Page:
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USF marine scientists are among a group of researchers acting quickly to find a sea urchin killer

Two long-spined sea urchins sit underwater in front of a stone. One is missing a large number of spines.
Ian Hewson
Cornell University
A healthy long-spined sea urchin and a sick one, missing half of its spines, float underwater.

An alarming number of sea urchins dying in the Caribbean and along Florida's east coast had scientists wondering why.

It first began in January 2022 — a massive number of long-spine sea urchins in the Caribbean began dying off from an unknown cause.

Over time, the urchin killer moved throughout the ocean, leaving places like Jamaica and the east coast of Florida in a similar situation.

Sea urchins fulfill an integral role in their ecosystem, and with such an important species at risk, it wasn't long before researchers got to work on figuring out what was causing the die-off.

Within four months, a remarkably short time frame, a team of biologists was finally able to put a name on the culprit. By replicating the conditions of the ocean in a lab, the researchers found the killer to be a single-celled organism called a ciliate.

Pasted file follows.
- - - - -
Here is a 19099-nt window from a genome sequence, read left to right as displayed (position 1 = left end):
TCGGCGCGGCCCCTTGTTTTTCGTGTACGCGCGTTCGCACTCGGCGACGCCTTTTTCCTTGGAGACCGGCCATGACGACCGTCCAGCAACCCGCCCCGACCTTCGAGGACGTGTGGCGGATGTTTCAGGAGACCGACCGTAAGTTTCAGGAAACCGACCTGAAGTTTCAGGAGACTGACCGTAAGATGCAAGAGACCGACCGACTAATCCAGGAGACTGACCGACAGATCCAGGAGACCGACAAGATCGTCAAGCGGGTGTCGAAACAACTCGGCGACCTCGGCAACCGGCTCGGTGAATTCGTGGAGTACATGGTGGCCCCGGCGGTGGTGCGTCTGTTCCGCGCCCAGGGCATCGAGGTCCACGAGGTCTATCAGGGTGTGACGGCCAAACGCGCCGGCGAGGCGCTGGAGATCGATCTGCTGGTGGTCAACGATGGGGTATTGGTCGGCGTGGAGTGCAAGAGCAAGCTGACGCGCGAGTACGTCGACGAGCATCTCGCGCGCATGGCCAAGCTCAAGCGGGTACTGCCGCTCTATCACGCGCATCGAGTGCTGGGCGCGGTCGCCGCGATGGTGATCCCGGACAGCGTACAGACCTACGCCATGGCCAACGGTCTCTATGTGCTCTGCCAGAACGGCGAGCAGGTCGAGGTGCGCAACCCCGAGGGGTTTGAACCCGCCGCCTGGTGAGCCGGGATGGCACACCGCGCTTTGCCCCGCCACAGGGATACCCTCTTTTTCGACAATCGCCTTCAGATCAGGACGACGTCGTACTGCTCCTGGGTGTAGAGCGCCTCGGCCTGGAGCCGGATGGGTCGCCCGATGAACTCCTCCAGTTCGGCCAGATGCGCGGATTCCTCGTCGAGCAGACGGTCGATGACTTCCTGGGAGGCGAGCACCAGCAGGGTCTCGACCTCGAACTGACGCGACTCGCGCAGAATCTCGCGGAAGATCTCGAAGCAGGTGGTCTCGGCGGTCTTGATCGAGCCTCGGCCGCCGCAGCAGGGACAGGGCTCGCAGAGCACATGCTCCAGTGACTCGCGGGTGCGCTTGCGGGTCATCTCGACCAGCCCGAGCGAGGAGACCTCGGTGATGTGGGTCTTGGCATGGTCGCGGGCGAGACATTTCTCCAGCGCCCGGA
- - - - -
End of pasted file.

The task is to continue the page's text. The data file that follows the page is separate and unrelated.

The parasite was responsible for killing as much as 98% of the sea urchin population in affected areas.

Mya Breitbart is a distinguished professor at the University of South Florida College of Marine Science. She helped spearhead research on the ciliate, assembling a team of scientists from around the state, including USF graduate student Isabella Ritchie.

Despite their discovery, Breitbart is still worried.

"We still have a ton of questions. Was this a new pathogen that just appeared in the region?" She said, "And if so, where did it come from? How did it spread? Or was this a microbe that was already present on the coral reefs?"

What biologists do know is the important part sea urchins play. Urchins naturally feed off of algae and prevent it from covering coral reefs.

With such a major loss of the sea urchin population, biologists fear for the already endangered reefs.

"The coral reefs are already under a lot of different assaults, nutrient pollution, global warming, diseases, all sorts of things," added Breitbart.

A similar event happened 40 years ago, with massive sea urchin deaths. Officials said that within a few months of those die-offs they were already noticing algal growths on coral reefs.

The cause of the earlier deaths was never uncovered — but Breitbart said that there is no definite connection between the two events.

Thomas Ouellette is is the WUSF Rush Family / USF Zimmerman Radio News intern for spring of 2023.